Over the weekend I was searching for something at Google and, in a slip, I searched under the name of a site I used to run years ago: Groksoup.
Now, for most people reading this site the name Groksoup will deservedly mean nothing. Matter of fact, I forget increasingly that I used to run a site of that name. But I did, as I was reminded when I did the above-mentioned search.
My search turned up an article by Rebecca Blood purporting to be a history of blogging tools. As her article reminded me, back in July and August of 1999 — five years ago — the first hosted blogging tools were launched, including, Pitas, Pyra (now Blogger) and, as I had nearly forgotten, Groksoup; Dave Winer’s Edit This Page came along later that year.
Here is the short history: As a diversion while a faculty member at the University of British Columbia, I coded a hosted blogging site running in ASP on top of SQL Server. I wrote it largely for me. I was originally using it to run a blog of my own, so the features were what I wanted, not, for better or worse, what some carefully surveyed market somewhere wanted.
For example, I had all the usual blogging features from RSS on down, but I also had GUI editing, point-and-click CSS editing for templates, a browser bookmarklet, graphical story sorting, mailing list support, and more. As far as I know, many of these features still don’t exist in current products, including Movable Type, especially the graphical story sorting and the GUI editing. It was, as I said above, a hobby, so I invested time in fixing the things that bugged me most, and those features were the ones.
Groksoup ran happily for a few years, with new users finding the site daily (by word of mouth), subscribing, and setting up blogs. This was well before blogging entered the mainstream, even though I thought blogging was already about as big as it was ever going to be. Hey, who could have been bigger than Jorn Barger?
(Note that I have a habit of thinking things are mainstream long before they become mainstream. As another VC told me not long ago, “VCs have no business getting involved in consumer products. They have absolutely no idea what real people want, nor how long it takes for non-VC consumers to adopt stuff.” Case in point: Back in 1993 when I was an equity analyst at a brokerage firm I recommended to a portfolio manager I knew that he short AOL. My drop-dead simple rationale? What right-thinking person would pay for dopey AOL when they could get a raw Internet connection for less. I was right, I think, but at least a decade early.)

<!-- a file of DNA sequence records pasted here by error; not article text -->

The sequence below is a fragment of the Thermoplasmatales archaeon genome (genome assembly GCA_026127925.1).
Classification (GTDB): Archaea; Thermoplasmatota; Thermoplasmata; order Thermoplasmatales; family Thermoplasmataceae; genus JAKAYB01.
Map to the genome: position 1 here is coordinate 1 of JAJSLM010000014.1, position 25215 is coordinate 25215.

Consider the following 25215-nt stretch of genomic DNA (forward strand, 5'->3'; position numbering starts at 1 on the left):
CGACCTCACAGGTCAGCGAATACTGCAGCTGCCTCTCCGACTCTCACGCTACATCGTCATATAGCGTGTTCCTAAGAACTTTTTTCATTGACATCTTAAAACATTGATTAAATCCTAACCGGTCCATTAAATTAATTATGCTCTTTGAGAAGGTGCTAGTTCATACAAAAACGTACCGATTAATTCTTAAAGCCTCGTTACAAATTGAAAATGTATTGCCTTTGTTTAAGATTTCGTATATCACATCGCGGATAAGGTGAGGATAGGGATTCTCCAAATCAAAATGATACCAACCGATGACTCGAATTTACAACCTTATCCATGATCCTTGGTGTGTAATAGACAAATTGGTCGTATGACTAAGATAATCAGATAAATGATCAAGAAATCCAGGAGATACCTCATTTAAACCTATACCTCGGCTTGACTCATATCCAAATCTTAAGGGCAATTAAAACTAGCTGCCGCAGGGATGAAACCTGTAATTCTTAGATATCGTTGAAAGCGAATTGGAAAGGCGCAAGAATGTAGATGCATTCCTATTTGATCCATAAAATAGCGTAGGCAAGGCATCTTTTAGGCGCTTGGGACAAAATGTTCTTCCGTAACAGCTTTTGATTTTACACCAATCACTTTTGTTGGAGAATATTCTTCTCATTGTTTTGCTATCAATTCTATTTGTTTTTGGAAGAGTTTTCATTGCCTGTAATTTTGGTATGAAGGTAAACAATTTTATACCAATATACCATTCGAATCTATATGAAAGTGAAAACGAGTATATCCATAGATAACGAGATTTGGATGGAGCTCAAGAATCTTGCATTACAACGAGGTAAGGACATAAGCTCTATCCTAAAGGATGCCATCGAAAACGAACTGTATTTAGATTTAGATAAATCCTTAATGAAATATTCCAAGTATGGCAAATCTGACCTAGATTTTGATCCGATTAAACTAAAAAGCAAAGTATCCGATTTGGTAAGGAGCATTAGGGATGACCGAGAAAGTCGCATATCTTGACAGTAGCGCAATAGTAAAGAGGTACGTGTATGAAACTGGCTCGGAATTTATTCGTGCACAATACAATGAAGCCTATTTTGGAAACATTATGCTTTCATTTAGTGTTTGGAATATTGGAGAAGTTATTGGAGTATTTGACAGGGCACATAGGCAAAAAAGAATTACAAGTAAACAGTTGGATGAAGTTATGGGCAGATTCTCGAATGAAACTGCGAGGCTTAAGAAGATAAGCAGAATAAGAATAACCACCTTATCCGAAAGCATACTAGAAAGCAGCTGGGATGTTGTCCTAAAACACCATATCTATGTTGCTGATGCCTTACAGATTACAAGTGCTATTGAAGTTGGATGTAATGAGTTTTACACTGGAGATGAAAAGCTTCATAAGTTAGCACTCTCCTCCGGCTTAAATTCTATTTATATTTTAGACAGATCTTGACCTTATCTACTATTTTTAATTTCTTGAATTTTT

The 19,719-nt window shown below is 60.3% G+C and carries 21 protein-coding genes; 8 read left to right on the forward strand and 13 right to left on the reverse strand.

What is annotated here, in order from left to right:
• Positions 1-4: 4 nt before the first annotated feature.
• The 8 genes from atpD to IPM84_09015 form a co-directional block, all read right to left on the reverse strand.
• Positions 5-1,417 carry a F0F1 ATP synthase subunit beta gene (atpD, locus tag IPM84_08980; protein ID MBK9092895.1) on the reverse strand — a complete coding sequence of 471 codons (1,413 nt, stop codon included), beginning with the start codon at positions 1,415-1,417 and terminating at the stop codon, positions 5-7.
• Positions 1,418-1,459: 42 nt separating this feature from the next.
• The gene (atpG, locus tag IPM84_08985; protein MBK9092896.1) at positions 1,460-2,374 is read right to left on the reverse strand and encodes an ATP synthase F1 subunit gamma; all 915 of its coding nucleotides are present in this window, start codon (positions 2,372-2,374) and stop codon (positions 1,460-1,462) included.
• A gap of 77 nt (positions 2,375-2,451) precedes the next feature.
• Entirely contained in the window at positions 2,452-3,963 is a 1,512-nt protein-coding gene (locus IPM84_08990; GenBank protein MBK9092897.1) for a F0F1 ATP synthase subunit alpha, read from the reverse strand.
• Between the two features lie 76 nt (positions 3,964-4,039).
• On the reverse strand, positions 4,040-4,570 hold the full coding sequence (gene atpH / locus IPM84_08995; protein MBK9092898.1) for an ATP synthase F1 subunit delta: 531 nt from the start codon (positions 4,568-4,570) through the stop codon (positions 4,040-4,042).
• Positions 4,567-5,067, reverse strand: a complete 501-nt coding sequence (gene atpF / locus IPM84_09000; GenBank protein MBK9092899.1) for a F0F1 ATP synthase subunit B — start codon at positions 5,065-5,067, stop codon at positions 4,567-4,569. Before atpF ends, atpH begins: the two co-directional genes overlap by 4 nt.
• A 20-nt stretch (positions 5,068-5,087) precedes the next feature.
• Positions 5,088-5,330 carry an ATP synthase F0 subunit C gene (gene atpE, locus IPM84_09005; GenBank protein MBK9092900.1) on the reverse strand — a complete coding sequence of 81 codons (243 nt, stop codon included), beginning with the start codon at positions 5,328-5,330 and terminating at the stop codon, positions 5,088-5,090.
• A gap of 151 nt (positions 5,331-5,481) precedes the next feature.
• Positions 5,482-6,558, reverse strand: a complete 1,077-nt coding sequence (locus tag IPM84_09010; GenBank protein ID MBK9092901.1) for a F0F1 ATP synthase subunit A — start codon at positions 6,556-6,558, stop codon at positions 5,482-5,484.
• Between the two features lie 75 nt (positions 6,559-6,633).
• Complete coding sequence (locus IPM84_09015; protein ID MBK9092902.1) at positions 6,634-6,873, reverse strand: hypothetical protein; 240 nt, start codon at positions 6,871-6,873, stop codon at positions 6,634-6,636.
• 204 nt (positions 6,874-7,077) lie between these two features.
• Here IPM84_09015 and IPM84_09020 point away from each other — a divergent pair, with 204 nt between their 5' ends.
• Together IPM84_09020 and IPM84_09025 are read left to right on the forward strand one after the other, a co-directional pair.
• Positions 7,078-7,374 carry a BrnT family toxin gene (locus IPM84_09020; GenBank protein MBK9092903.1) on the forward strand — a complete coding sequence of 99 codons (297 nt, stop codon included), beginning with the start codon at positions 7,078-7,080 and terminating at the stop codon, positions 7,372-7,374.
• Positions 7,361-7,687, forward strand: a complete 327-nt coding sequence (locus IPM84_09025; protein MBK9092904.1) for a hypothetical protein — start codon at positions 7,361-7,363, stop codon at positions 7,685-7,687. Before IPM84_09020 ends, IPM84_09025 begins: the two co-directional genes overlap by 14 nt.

By early 2001 the Groksoup site had a few thousand users. I’m not sure, because there is no hard data, but at the time it was certainly right up there among the very largest hosted blogging tool sites. I didn’t have concrete plans for the site, and I was fishing around for ways to begin charging money for it, but I hadn’t quite worked it out — and then the decision was made for me.
In late 2001 my travel obligations and other commitments were growing, so I was running low on time to do much on the Groksoup site. One day someone emailed me asking if I had been on the site lately, and I had to confess I hadn’t been there for a week. I checked it out, and I discovered that some hacking group (German, as I recall) had defaced it by wiping out the root directory and, along the way, nuking some of the database. I’m sure it was a known bug in ASP or SQL server, but it was a giant pain in the ass for me.
I thought about fixing Groksoup — I had backups of most of the site — but time constraints meant I never got around to it. Instead, about a month later, I shut Groksoup down fairly unceremoniously (sorry about that folks). I still have a copy of the ASP code here, but that’s about it. Matter of fact, I don’t even own the Groksoup.com domain anymore.
So why the long story? Mostly because I hadn’t written about Groksoup before, so I thought it was worth getting this little piece of history out there. After all, blogging is now in the mainstream, and I like to think my Groksoup tool played at least a small part making that happen in the blogging market’s very early days.